Georgia Johnson: Fighting lupus
Lupus is a lifelong disease that can affect many parts of your life. But, many women with lupus live long, healthy lives. You can take steps to control your symptoms, prevent lupus flares, and cope with the challenges of the illness.
The disease can cause inflammation and pain in any part of the body. It is an autoimmune disease, which means that your immune system, the body system that usually fights infections, attacks healthy tissue instead. Lupus most commonly affects the skin, joints and internal organs, like your kidneys and heart.
In 2017, Georgia Johnson was diagnosed with lupus. For as long as she could remember, she would always get a cold towards the end of the year. She assumed that it was the change in the weather that brought about the cold, however, it took a while for her symptoms to get better.
“This particular cold that I got towards the end of 2016 was different. When I started to feel better for two days, I would feel worse for another week. I also got a swollen lymph node that was extremely visible under my right ear. However, after I recovered from the cold the lymph node was still there,” Johnson said.
After a few weeks, the lymph node became painful and also a bit bigger in size. Johnson visited a general practitioner, but the diagnosis was inconclusive. She started taking painkillers whenever the pain got unbearable, thinking that she was addressing her symptoms.
“I thought it was something I could handle until I started getting excruciating migraines, and these migraines were happening daily. I was extremely sensitive to light, sound, and I was always nauseous. The migraines were so bad that I was scared to sleep by myself. I would go curl up in my parents’ room, because I was afraid of what would happen with this pain,” Johnson said.
She sought a second opinion in her attempt to find healing, and Johnson was referred to an ear, nose and throat specialist. She was prompted to do an ultrasound and a computerised tomography (CT) scan. After an antinuclear antibody test came back positive, eight months later, she did an excisional biopsy on her neck to remove the swollen lymph node, which showed inflammation as well as tissue damage.
“His diagnosis was lupus, which was in keeping with the symptoms that I experience. Some of my symptoms include extreme fatigue, joint pain and stiffness, occasional fevers, brain fog, sensitivity to sunlight and migraines,” Johnson said.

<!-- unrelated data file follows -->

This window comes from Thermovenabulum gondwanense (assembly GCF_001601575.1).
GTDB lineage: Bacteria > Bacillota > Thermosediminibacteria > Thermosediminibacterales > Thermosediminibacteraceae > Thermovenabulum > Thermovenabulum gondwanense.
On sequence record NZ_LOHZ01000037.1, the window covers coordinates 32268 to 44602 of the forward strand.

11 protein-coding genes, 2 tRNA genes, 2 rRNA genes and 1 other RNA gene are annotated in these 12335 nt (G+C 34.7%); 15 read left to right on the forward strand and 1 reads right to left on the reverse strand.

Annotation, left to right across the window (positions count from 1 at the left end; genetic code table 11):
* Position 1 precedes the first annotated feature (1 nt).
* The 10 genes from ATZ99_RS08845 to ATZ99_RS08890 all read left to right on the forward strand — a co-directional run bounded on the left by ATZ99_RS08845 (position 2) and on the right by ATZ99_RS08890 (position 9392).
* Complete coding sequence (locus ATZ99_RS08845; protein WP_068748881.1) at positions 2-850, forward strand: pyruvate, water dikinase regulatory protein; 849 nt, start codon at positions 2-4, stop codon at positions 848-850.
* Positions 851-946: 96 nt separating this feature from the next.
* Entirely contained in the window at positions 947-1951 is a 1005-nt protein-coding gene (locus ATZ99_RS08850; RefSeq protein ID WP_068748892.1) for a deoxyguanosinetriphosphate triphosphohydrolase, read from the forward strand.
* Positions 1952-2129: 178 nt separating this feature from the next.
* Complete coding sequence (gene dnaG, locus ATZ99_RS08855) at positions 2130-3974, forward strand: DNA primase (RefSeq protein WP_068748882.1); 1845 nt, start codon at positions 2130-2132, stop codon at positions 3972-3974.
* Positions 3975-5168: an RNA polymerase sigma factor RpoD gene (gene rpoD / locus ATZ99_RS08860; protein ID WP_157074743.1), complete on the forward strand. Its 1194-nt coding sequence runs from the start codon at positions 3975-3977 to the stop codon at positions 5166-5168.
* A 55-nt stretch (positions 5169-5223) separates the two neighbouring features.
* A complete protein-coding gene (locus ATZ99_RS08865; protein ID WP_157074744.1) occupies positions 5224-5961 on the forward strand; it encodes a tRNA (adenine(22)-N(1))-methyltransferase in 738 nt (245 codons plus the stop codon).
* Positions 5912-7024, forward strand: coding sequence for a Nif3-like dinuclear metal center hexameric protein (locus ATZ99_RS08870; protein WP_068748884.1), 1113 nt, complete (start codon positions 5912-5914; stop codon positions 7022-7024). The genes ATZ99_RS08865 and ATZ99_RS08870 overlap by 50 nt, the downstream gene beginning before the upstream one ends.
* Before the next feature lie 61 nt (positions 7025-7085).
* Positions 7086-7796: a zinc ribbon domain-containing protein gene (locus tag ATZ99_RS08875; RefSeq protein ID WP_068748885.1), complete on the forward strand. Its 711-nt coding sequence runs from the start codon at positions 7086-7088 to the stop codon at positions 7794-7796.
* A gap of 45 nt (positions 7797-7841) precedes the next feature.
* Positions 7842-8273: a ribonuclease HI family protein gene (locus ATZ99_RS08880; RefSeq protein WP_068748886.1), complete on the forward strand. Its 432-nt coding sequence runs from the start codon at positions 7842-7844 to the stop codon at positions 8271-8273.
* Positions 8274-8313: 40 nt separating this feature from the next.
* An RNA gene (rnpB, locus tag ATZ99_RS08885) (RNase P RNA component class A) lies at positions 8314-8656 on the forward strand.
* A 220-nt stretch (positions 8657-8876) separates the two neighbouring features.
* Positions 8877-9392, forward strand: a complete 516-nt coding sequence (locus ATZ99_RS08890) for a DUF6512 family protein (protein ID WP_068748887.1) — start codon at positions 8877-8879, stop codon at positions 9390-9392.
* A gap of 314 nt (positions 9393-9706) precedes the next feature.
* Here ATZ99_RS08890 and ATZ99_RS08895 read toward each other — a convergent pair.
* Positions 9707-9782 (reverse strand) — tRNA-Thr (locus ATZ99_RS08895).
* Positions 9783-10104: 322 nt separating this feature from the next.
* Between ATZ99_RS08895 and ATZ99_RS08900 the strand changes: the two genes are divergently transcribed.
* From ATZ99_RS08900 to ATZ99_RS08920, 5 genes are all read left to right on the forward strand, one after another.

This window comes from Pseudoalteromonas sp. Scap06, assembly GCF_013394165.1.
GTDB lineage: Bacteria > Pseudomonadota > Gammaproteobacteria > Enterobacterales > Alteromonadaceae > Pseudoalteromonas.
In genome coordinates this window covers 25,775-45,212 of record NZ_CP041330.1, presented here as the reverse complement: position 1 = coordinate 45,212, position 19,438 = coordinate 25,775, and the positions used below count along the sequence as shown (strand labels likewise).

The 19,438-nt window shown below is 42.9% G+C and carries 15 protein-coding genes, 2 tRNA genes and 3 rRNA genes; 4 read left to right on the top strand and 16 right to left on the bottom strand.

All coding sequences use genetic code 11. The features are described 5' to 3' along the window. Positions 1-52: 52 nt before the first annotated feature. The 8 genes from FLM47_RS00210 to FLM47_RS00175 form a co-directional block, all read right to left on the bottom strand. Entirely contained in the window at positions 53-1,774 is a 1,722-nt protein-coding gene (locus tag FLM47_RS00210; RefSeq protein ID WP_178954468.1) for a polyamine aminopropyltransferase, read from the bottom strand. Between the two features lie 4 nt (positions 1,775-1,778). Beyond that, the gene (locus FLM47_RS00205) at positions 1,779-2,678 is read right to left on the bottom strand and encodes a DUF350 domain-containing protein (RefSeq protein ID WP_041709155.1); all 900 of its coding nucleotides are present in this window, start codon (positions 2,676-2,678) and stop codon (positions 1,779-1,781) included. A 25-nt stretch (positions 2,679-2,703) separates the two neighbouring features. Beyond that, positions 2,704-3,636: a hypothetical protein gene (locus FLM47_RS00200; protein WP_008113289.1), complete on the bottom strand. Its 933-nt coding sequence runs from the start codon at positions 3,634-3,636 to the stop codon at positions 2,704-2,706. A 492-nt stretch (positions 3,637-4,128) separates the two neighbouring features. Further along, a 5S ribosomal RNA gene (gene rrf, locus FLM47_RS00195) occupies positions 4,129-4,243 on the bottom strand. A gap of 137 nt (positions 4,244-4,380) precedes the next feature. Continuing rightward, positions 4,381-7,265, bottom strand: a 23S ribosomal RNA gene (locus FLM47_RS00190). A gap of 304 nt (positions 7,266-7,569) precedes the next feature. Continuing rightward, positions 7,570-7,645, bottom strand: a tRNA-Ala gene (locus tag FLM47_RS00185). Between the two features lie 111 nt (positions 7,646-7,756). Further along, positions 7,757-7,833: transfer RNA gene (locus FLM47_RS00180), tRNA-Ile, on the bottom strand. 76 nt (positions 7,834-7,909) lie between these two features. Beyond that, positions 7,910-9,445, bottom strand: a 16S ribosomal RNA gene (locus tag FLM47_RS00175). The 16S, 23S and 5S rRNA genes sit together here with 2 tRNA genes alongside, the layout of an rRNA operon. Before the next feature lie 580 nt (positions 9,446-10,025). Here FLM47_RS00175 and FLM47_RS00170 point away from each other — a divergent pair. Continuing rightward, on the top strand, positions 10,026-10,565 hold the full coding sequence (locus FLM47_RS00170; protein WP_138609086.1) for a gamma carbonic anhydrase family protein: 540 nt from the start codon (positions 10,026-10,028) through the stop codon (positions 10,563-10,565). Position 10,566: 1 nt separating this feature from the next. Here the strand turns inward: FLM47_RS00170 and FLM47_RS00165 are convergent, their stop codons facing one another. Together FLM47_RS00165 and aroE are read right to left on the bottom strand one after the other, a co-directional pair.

The best way to keep your lupus under control is by following your treatment plan and taking care of yourself. Despite your best efforts to do so, you may have times when your lupus symptoms are worse.
The times when your symptoms get worse and you feel sick are called flares. Flares can come and go. You may have swelling and rashes one week, and no symptoms the next. Sometimes flares happen without clear symptoms and are seen only with laboratory tests. Some flares are mild, but others are serious and require medical care.
“I take my medications on time. I also try my best to remain active, even if it’s light or low-impact exercises like walking,” Johnson said.
“I also try my best to not push myself over my limit. Watching what I eat has also helped. It’s not any crazy dieting, but simple adjustments, such as no dairy, no eggs, and trying my best to decrease my sugar intake. I have also reduced the consumption of red meats because, in truth, most of the foods I have listed are inflammatory foods which are not healthy for immune systems that are compromised,” she added.
Dealing with a chronic disease like lupus can be challenging. Concerns about your health and the effects of lupus on your work and family life can be stressful. You also may want to consider counselling or joining a support group. Many people find it helpful to talk to others who may be having similar experiences.
“At first I was relieved when I got the diagnosis, because I finally knew what was going on with me. It was a drastic change, because I was on these new medications daily that came with their own side effects and I literally watched how my body changed with these medications,” Johnson said.
“My friends and family are understanding of my condition. They are always interested in how I am feeling and are always checking in. They make sure I am not overdoing it, because that may bring on a flare,” she added.
The treatment of lupus has improved over the last decade, mainly due to earlier diagnosis and increased understanding of the disease. The disease, however, still remains a threat to life if the kidney or the brain become areas of major inflammation.
The medical treatment of lupus is designed to target the body systems that are inflamed. If only joints and skin are involved, the treatment could be limited to non-steroidal, anti-inflammatory drugs and chloroquine derivatives.
“In January, I went through a flare and needed help to do the simple things we take for granted – walking, standing up, sitting up, even to change my position during the night. I was not listening to my body and ended up not being able to do the things I love. I have to constantly remind myself that I can’t do everything, and that’s OK. I am doing my best and my best is good enough,” Johnson said.
Lupus is an unpredictable and misunderstood autoimmune disease. It is difficult to diagnose, hard to live with, and a challenge to treat. Lupus has a range of symptoms, and strikes without warning.
“I try not to be too hard on myself when I do have those difficult days. Living with a chronic illness affects you mentally as well. Trying to keep a positive mindset has helped in that capacity,” Johnson said.